In addition to JS heap statistics, the console.memory object could also provide FastMalloc statistics (reservedFastMalloc, committedFastMalloc, freeListFastMalloc).
There are also bug 80444 and bug 86636 opened about the subject, but they focus more on a web apps usage.
This change is useful to serve performance tests (bug 78984)
Created attachment 152191 [details]
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> + https://bugs.webkit.org/show_bug.cgi?id=78984
You need to update the title and a the bug number.
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Attachment 152192 [details] did not pass chromium-ews (chromium-xvfb):
New failing tests:
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Archive of layout-test-results from gce-cr-linux-03
The attached test failures were seen while running run-webkit-tests on the chromium-ews.
Bot: gce-cr-linux-03 Port: <class 'webkitpy.common.config.ports.ChromiumXVFBPort'> Platform: Linux-2.6.39-gcg-201203291735-x86_64-with-Ubuntu-10.04-lucid
Comment on attachment 152192 [details]
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> + readonly attribute unsigned long reservedFastMalloc;
> + readonly attribute unsigned long committedFastMalloc;
> + readonly attribute unsigned long freeListFastMalloc;
"FastMalloc" is an internal concept to WebKit and should not be exposed to the web platform.
Well, FastMalloc is in as much an internal level as the JS Heap is.
And JS Heap stats are also available in console.memory under ENABLE(INSPECTOR).
Why would the JS heap allowed to be exposed there and not FastMalloc?
> Well, FastMalloc is in as much an internal level as the JS Heap is.
> And JS Heap stats are also available in console.memory under ENABLE(INSPECTOR).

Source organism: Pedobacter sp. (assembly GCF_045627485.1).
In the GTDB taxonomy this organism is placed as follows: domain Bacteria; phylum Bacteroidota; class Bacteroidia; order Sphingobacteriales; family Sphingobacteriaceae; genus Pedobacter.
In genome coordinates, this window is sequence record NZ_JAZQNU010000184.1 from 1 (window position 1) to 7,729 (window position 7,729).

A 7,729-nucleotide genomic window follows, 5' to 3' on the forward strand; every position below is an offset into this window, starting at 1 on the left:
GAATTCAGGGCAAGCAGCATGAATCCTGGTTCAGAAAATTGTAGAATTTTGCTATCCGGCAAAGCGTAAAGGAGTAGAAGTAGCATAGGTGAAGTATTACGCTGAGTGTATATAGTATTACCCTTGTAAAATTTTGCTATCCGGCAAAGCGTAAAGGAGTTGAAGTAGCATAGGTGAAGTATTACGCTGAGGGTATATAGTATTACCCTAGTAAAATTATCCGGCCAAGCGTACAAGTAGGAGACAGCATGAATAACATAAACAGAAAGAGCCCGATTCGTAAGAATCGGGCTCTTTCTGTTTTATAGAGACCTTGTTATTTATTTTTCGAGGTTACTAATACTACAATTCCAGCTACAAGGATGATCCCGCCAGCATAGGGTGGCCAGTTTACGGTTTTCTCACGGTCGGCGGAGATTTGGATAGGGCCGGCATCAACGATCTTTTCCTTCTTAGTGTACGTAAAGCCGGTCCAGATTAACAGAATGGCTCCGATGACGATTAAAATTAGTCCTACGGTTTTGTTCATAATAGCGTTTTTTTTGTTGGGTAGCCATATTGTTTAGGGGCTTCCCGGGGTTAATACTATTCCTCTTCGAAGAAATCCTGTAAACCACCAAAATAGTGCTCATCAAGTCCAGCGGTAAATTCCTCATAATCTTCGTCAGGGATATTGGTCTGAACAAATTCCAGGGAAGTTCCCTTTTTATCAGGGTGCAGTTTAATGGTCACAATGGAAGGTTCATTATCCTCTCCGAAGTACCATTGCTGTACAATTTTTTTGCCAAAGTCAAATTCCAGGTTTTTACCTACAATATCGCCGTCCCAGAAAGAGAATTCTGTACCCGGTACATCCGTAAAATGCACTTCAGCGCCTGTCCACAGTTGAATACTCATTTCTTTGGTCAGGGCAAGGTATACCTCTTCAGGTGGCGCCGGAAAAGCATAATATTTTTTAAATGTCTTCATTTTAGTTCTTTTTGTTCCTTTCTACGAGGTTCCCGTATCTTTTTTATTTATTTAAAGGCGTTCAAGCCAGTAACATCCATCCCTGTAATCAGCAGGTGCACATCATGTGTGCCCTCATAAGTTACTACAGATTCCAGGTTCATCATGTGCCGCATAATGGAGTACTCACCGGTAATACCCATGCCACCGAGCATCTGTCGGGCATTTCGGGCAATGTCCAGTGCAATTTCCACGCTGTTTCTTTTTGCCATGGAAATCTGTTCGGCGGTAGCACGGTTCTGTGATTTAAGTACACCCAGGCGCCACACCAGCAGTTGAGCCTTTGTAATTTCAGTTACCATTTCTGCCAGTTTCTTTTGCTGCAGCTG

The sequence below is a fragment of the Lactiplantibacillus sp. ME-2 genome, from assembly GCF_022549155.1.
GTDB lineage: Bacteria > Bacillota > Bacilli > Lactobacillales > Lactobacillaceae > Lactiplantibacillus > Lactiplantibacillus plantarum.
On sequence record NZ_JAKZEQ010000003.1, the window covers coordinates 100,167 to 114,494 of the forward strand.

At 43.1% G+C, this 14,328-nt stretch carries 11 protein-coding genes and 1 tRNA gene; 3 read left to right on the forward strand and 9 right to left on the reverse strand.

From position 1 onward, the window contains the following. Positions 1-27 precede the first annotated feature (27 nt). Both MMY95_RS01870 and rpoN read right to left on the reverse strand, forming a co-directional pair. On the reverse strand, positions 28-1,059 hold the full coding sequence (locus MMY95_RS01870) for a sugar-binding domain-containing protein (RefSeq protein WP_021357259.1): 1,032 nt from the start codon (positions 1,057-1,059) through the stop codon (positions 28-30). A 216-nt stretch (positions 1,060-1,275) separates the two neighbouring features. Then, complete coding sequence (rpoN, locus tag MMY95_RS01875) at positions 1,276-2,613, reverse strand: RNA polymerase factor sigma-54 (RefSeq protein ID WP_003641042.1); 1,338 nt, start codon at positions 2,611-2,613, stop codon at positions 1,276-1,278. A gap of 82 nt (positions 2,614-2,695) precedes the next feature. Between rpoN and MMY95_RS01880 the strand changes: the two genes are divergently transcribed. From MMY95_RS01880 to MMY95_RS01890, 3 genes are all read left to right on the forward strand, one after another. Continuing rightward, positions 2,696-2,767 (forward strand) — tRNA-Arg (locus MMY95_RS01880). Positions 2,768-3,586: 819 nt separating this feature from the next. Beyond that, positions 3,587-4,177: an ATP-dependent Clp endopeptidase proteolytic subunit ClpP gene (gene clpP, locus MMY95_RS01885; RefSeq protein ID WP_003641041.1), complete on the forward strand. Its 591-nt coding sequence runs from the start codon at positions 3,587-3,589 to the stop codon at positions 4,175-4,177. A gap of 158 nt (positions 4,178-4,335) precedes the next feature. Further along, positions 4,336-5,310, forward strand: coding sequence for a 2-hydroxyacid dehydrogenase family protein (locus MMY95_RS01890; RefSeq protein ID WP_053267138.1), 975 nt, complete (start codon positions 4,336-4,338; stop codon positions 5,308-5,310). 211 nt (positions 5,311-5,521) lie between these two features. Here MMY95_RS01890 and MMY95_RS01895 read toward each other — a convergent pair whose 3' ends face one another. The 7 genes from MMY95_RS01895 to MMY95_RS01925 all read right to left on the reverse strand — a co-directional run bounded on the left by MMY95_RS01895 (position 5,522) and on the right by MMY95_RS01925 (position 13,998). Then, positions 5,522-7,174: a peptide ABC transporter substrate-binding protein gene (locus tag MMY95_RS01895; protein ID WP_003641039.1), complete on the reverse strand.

> Why would the JS heap allowed to be exposed there and not FastMalloc?
Firefox and other browsers have a JS heap. None of the other browsers have a "fast malloc" concept.
It's not critical, but it would have made perftests' memory measure method easier. We can access to these numbers through DRT.
If you're planning to use this internally in the WebKit project, consider exposing this information via Internals.idl. That way we won't leak this API to the web.
firefox also has mozalloc/jemalloc.
But how is it relevant this console.memory is AFAIK a WebKit-only API?
Why would exposing the heap stats be ok and not fastmalloc stats?
Also, this gets exposed only when enabled via frame->settings()->memoryInfoEnabled()
We should probably expose it via internals.
Intially, I submitted this patch to have a way in my apps to get more statistics about memory usage. It was considered useful for bug 78984, but this was not my main goal.
What's the harm in adding FastMalloc stats together with JS heap stats if they are protected by memoryInfoEnabled settings?
> Intially, I submitted this patch to have a way in my apps to get more statistics about memory usage.
If that's your goal, one approach is to start by proposing the API to a standards body. I suspect the first piece of feedback you'll get is that "fast malloc" is a WebKit-specific concept and therefore not appropriate to expose to the web platform.
I agree with Adam here. I don't we should be exposing this information to the Web. It's not appropriate.
Adam: then console.memory.*JSHeap* got some preferential treatment by not needing to go through a standards body review :)
Even console.memory is WebKit-specific.
Ryosuke: that's not always exposed to web, since it needs WebKitMemoryInfoEnabled to be set explicitely beforehand.
I guessed it could have been useful as well to expose these statistics together with the JS heap statistics, to be used in the inspector/web timing/Performance.
Anyway, I will rewrite the patch to expose these statistics in window.internals
Thanks for your input Adam and Ryosuke.
I will open a new bug.
I have opened Bug 91274 - Add FastMalloc statistics in window.internals
> Adam: then console.memory.*JSHeap* got some preferential treatment by not needing to go through a standards body review :)
Yes. I'm not super happy about that, and it's a debt we'll need to pay at some point. :-/
> Anyway, I will rewrite the patch to expose these statistics in window.internals
Thanks. I do think that's a better approach in this case.
Maybe JSHeap stats could be migrated to window.internals as well then.
Thanks again for your review.